Study Identifies Predictors of HD Initiation After AVF Surgery
A model incorporating 4 factors had greater power to predict dialysis initiation than renal function alone.
The optimal time to perform predialysis arteriovenous fistula (AVF) surgery has been unclear, but researchers say they have identified 3 factors in addition to estimated glomerular filtration rate that can improve predictions of hemodialysis (HD) initiation.
Most guidelines suggest access surgery after a specific estimated glomerular filtration rate (eGFR) threshold. The newly identified factors include downward pre-operative eGFR trajectory (i.e., faster than 5 mL/min/1.73m2); diabetes; and degree of proteinuria (i.e., spot urine protein-to-creatinine ratio 2 mg/dL or greater). These factors were associated with 1.5-, 2.5- and 1.4-fold increased odds of HD initiation within 2 years of AVF surgery, respectively.
The combined use of all 4 variables more accurately predicted future HD initiation than the use of eGFR alone, Michael Allon, MD, of the University of Alabama at Birmingham, and colleagues concluded in the Clinical Journal of the American Society of Nephrology.
The research may have important clinical implications. “If our observations can be validated in a multicenter study, they may form the basis of an enhanced tool to optimize the timing of AVF creation in patients predialysis,” Dr Allon and colleagues stated.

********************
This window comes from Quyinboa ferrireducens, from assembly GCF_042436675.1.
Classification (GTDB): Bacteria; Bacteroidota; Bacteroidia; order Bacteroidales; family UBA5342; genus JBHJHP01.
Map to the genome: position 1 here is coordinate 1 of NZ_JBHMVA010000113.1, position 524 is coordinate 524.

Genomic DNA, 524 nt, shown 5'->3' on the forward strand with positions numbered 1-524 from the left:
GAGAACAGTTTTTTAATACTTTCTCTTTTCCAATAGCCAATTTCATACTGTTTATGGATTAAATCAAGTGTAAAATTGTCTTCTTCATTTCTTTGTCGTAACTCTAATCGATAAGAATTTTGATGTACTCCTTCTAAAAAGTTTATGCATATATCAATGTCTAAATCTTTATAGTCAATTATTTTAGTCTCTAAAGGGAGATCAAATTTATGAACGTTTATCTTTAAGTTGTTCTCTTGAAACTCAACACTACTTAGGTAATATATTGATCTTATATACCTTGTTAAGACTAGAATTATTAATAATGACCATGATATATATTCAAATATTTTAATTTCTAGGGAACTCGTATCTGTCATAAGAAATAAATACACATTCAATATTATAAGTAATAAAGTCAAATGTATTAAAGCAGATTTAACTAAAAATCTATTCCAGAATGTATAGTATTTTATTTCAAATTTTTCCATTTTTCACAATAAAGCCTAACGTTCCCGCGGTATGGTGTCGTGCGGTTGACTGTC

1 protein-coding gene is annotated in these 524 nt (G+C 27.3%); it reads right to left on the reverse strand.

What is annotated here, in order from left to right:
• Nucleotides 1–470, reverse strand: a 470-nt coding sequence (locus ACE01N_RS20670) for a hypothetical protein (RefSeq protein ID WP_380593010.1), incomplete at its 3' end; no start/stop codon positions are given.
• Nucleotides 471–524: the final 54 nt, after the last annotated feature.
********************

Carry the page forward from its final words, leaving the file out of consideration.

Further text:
In an accompanying editorial, Kevan R. Polkinghorne, MBChB, PhD, and Charmaine E. Lok, MD, suggested the factors possibly overlap or interact, such as eGFR trajectory. “This may be related to the degree of kidney damage reflected by the presence of albuminuria or proteinuria,” they wrote, adding that the presence of albuminuria has been shown to be related to CKD progression.
For the retrospective study, Dr Allon and colleagues examined pre-operative demographic and clinical factors of 308 patients participating in the university's program, all of whom underwent AVF surgery. The researchers determined patients' likelihood of starting HD within 2 years.
Just 68% initiated HD within 2 years, including 39% within 6 months and 57% within 1 year. Of the remaining 32%, 16% did not start HD in the follow-up period and the rest died.
Patients experienced various degrees of renal function decline that did not depend on the severity of disease. For example, of 145 patients with stage 5 chronic kidney disease at AVF creation, 19% did not start HD within 2 years. Although an eGFR of 15 to 20 mL/min/1.73m2 appeared relevant based on other research, a model using eGFR alone proved only somewhat predictive.
Importantly, only 47% of patients who initiated HD began with a functioning permanent vascular access. The remainder needed a central venous catheter.
According to the editorialists, this finding highlights “the ongoing difficulties in decision making between creating an AVF in a patient who may never commence dialysis and doing it too late with the need to commence hemodialysis with a central venous catheter.”
A few members of Dr Allon's team disclosed consultancy relationships with Proteon Therapeutics, CorMedix, and/or Gore.